Argentina-based Fintech firm Ohana (which means “family” in Hawaiian) has revealed that its digital wallet will allow users to pay for everyday goods and services, and taxes.
The company’s electronic wallet may also be used to send money to friends and family members. There’s an option to perform transactions using QR codes with no extra cost.
In statements shared with Contxto, Ohana’s management noted that they are planning to introduce their digital wallet in Argentina in August 2020.
For now, users may sign up to use the app via the company’s official website.
Ohana has been established by company co-founders, Leonel Camsen and Mariela Rerdanoski.
The Fintech firm finalized an equity round for an undisclosed amount in December 2019. Chimpay SA and Grupo Huentala Inversiones (HIH) took part in the company’s round.
Ohana’s management said the funds will be used to finance the firm’s ongoing operations, which mainly include developing the electronic wallet.
This development has come at a time when consumers in Argentina are increasingly using digital platforms to settle payments, in order to prevent the further spread of COVID-19.
A survey conducted last year by the National Institute of Statistics and Census (INDEC) of Argentina revealed that around 70% of all consumer transactions were settled with cash. E-commerce accounted for only 3.5% of the country’s total consumer spending, however, these figures may have changed drastically following the global Coronavirus outbreak.
As recently reported by CI, Argentina-based Fintech firm Koibanx has maintained operations in the Latin American region, well before the pandemic led to major changes in the daily lives of the area’s residents. Despite the economic challenges associated with expanding a business during these difficult times, Koibanx is planning to establish offices in Mexico.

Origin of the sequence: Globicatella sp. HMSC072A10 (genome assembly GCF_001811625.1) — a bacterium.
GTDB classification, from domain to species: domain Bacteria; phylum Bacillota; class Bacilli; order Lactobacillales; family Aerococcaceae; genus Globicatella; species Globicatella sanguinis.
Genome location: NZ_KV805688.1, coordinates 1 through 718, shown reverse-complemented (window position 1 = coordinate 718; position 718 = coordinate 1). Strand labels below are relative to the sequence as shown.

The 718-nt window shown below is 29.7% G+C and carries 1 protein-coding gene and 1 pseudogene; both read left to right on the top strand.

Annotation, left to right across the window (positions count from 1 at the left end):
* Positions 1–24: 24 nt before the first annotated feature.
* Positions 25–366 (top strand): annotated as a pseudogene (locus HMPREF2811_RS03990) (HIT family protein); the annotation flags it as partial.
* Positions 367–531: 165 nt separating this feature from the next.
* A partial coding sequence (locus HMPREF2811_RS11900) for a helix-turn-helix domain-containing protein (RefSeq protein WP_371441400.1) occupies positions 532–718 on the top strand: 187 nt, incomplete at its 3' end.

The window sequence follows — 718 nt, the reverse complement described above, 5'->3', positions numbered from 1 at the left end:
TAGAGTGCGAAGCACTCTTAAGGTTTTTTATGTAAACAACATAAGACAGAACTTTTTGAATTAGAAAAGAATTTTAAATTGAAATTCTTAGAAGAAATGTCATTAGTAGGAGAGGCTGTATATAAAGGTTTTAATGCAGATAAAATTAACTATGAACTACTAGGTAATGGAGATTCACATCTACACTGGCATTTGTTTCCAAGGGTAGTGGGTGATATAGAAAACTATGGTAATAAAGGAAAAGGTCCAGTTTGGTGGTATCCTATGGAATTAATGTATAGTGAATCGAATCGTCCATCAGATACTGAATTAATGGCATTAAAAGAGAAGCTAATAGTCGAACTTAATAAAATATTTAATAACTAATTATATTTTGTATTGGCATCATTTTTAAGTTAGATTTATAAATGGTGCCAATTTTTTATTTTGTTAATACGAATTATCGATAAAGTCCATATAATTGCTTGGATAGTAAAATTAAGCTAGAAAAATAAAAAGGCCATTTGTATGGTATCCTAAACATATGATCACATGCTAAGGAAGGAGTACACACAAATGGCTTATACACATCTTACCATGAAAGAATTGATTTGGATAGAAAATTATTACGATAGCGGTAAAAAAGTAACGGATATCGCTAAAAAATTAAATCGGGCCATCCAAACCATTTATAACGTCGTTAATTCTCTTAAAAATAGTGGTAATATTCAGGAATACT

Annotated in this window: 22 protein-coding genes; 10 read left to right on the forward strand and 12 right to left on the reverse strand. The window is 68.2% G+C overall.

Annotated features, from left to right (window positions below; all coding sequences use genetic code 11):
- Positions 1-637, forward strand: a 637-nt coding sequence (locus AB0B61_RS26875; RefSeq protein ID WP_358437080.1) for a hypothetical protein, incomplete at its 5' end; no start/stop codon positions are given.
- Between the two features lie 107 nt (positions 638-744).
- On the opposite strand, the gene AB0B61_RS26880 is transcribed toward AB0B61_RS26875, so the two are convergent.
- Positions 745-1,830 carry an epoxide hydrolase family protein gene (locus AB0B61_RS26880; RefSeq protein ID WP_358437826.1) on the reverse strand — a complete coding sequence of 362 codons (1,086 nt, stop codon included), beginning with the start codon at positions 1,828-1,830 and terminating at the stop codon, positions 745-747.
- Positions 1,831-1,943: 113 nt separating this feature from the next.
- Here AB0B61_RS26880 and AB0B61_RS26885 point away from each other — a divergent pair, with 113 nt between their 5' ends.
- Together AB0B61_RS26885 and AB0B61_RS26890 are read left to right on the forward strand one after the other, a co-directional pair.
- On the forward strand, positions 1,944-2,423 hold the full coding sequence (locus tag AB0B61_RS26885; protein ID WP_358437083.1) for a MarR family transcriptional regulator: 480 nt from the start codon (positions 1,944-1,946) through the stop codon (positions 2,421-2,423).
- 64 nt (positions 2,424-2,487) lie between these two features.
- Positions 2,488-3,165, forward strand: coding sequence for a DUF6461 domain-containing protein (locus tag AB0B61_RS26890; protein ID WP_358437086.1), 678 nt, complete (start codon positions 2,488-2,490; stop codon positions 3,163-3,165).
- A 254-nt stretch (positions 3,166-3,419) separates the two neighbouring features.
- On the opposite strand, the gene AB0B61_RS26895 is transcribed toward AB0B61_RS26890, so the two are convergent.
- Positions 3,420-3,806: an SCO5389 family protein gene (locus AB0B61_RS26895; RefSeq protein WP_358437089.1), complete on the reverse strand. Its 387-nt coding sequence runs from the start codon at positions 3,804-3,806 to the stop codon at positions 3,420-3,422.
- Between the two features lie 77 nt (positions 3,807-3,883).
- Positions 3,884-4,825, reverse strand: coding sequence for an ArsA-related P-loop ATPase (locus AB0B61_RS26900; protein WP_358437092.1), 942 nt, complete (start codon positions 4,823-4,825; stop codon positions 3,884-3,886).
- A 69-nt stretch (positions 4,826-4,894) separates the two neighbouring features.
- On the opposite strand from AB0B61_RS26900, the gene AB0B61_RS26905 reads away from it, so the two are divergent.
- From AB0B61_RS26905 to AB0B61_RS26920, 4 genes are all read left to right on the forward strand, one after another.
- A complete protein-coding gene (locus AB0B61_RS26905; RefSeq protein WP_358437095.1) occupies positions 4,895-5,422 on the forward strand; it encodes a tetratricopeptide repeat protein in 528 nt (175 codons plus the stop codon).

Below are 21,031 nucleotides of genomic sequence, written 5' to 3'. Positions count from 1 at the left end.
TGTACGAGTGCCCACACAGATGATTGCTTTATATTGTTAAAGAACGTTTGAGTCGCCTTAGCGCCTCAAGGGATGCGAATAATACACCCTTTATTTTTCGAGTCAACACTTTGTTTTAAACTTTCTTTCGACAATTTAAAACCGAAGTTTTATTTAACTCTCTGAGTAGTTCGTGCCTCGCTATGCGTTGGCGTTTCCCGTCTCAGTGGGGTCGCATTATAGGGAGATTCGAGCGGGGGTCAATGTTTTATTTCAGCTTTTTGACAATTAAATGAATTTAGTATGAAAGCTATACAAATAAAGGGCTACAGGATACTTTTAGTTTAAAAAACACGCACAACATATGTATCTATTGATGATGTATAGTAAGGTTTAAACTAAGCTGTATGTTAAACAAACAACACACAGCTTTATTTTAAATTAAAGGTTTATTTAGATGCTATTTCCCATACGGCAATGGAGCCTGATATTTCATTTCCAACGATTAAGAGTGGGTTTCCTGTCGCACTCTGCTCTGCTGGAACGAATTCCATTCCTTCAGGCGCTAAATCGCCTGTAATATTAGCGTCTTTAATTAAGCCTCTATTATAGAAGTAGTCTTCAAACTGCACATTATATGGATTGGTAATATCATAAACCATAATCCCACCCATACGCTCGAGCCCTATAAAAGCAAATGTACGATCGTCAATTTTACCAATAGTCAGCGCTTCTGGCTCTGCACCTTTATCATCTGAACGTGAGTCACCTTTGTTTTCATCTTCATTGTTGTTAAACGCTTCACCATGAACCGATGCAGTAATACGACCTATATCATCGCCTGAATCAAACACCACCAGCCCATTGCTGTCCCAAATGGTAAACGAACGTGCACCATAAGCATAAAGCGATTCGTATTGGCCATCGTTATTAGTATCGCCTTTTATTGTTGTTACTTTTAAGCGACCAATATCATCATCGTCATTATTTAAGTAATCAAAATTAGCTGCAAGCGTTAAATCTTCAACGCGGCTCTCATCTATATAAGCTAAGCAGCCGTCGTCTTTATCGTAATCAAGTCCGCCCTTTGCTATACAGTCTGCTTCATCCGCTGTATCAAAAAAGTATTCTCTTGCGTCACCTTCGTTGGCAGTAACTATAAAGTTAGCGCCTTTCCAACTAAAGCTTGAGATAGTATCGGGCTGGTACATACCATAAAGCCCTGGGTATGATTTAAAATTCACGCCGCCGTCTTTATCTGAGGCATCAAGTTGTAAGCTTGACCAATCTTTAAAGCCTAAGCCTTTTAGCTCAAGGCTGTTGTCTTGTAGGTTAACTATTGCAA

In late April 2020, local news outlets confirmed that the nation’s residents were being forced to stay at home, in order to prevent the further spread of the deadly virus. Because of this, the demand for credit cards, new bank accounts, and digital wallet apps has increased significantly.
The dramatic shift in how consumers pay for everyday products and services could improve the country’s economy – which has been crippled by the negative effects of hyperinflation, government seizures, and regular currency devaluations.
Ualá, a mobile payments firm backed by billionaire George Soros, reportedly issued 127,000 new prepaid cards since the nationwide lockdown began (as of late April 2020). This represented a 20% monthly increase in the number of new payment cards issued.
Pierpaolo Barbieri, founder and CEO at Buenos Aires-headquartered Ualá, remarked:
“The change we expected over years is happening in weeks. Ever since the quarantine started, we’ve seen an unprecedented acceleration in requests for new accounts.”